Japan's Weak Yen Woes

Japan's weak-yen policy was meant to benefit exporters, but it's proving a crushing burden for some.
Shares in Skymark dived 14 percent after Airbus said it has canceled a $2.2 billion deal.

Ask Japanese Internet millionaire Shinichi Nishikubo about Shinzo Abe's weak yen and you'll get an earful.

Nishikubo is that rarity in Japan: a rebel entrepreneur who bets big and makes deals many contemporaries would never contemplate. Most famously, Nishikubo bought into money-losing budget airline Skymark in 2003 and took on its presidency a year later. Indeed, he got so into learning what airlines do that he took flying lessons.

In 2010, he decided to soar higher. Peers shook their heads at news Nishikubo was ordering four Airbus A380s, later coming back for two more. A February 2011 Orient Aviation magazine headline summed it up succinctly: "Crazy or a Genius?"

As that deal now implodes, many might answer "crazy." Still, Abenomics deserves a share of the blame.

Were Nishikubo's ambitions bigger than demand for seats on his airline? Probably. But when he ordered that fleet of A380s, the yen was trading about 80 to the dollar. Its subsequent 20 percent-plus drop in value really smarts when you're paying for planes that list at $414 million.

This is something Japan-watchers consistently seem to ignore. Prime Minister Abe's devaluation is routinely couched as smart economic policy. But it's disastrous for companies like airlines that buy fuel and aircraft -- both prohibitively expensive in the best of times -- priced in U.S. currency. Exchange rates clearly contributed to Nishikubo's undoing.

If Abe were looking through the economic lens of today, not one from 1994, he might engineer a stronger yen. On the one hand, a rising currency is about confidence; Japan's weak-yen obsession comes more from insecurity. On the other, with nuclear reactors idled amid safety concerns, Japan's energy needs have the economy importing inflation -- the bad kind. Also, a lower yen runs contrary to Abe's ambitions for Japan Inc. to expand abroad anew.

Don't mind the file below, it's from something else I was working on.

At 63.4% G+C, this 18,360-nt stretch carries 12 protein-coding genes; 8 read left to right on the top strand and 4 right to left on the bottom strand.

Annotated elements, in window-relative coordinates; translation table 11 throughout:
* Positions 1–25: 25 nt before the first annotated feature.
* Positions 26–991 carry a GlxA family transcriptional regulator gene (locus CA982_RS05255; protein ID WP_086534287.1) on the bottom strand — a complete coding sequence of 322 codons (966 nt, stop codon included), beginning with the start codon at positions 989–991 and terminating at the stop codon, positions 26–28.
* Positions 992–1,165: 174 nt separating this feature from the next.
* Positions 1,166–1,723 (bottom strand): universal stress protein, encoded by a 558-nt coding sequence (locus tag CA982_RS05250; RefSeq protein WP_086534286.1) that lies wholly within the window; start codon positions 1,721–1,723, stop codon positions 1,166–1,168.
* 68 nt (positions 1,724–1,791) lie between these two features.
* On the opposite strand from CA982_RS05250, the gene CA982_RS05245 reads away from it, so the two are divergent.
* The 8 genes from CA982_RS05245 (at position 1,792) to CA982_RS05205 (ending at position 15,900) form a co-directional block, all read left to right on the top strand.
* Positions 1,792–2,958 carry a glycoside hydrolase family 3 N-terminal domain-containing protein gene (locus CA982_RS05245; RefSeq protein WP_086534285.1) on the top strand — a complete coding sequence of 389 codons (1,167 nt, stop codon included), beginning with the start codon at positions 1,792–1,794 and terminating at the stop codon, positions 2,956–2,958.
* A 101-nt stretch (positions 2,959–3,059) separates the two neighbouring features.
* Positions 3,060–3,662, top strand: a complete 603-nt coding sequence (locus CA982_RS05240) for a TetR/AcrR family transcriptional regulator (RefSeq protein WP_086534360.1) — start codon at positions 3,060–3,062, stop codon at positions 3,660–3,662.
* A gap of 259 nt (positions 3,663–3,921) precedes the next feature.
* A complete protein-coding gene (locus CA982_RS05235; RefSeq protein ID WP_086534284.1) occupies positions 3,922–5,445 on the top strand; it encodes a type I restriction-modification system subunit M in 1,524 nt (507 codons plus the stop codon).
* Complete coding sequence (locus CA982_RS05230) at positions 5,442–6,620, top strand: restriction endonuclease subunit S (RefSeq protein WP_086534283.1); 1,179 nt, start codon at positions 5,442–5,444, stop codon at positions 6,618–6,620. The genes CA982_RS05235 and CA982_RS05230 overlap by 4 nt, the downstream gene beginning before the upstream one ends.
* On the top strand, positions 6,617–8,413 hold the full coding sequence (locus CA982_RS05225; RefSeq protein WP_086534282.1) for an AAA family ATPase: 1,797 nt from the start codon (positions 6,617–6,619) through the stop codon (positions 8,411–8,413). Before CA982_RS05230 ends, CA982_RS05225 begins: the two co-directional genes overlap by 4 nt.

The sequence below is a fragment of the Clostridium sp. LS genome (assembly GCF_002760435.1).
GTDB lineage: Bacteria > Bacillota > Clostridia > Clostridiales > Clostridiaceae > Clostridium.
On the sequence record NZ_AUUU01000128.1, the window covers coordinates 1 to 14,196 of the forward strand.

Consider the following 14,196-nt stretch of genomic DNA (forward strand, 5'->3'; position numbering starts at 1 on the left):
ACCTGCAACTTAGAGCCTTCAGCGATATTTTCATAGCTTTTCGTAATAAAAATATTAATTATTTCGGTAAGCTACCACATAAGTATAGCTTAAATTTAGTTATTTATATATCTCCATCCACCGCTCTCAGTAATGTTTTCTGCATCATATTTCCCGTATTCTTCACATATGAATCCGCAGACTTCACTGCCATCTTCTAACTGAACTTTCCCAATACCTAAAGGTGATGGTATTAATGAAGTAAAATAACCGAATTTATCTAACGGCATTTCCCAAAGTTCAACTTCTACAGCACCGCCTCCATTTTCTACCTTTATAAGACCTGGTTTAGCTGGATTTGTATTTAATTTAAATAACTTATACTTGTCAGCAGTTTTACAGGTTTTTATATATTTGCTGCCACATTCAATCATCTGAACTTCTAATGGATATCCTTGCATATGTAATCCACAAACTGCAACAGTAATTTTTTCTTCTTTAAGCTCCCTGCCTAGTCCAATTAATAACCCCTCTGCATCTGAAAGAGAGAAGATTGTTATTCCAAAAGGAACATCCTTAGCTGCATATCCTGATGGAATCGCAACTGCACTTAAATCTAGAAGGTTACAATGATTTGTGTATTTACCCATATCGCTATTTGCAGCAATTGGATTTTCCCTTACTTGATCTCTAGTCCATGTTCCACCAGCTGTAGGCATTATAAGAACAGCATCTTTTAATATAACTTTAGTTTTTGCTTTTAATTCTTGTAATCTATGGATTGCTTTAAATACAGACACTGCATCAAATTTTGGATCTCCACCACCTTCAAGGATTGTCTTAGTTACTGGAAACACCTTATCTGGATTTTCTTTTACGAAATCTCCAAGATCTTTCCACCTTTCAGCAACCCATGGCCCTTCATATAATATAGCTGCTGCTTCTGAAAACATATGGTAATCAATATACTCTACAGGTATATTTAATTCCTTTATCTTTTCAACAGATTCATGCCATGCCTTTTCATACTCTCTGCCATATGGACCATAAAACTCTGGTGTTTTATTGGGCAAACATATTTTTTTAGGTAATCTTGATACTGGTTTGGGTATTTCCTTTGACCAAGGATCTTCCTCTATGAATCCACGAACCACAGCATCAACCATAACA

The 1980s was about trophy purchases: New York's Rockefeller Center, California's Pebble Beach golf course, Universal Studios in Los Angeles, and every Modigliani, Monet and Picasso companies and collectors could bid for. This time, it's about finding growing markets overseas as Japan's population shrinks and ages. Here, think of Softbank's Masayoshi Son acquiring of U.S. wireless provider Sprint, or the outward march of companies like the Uniqlo brand's Fast Retailing, beverage titan Kirin, convenience-store chain Lawson and e-commerce giant Rakuten.

For many, like those in the energy sector, the weak yen can be an impediment, something Nishikubo can tell you all about. It's also not working this time. In June alone, industrial output dropped 3.3 percent from the previous month -- a reminder that the ongoing transfer of production overseas has deadened the benefits of yen devaluations. The value of Japanese exports is now 23 percent below its March 2008 peak, while those of Germany, South Korea and the U.S. grow. And while currency rates are pumping up corporate profits, what good is that if executives aren't sharing the spoils with workers?

Yes, Skymark is partly a tale of hubris. Nishikubo turned the carrier around by switching to smaller, more profitable Boeing 737 planes. He let his ambitions run away with him when he bet A380s would help him take on All Nippon Airways and Japan Airlines. But Nishikubo's gambit might have stayed aloft had Abenomics not sent the yen plunging.

This column does not necessarily reflect the opinion of Bloomberg View's editorial board or Bloomberg LP, its owners and investors.

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    Willie Pesek at

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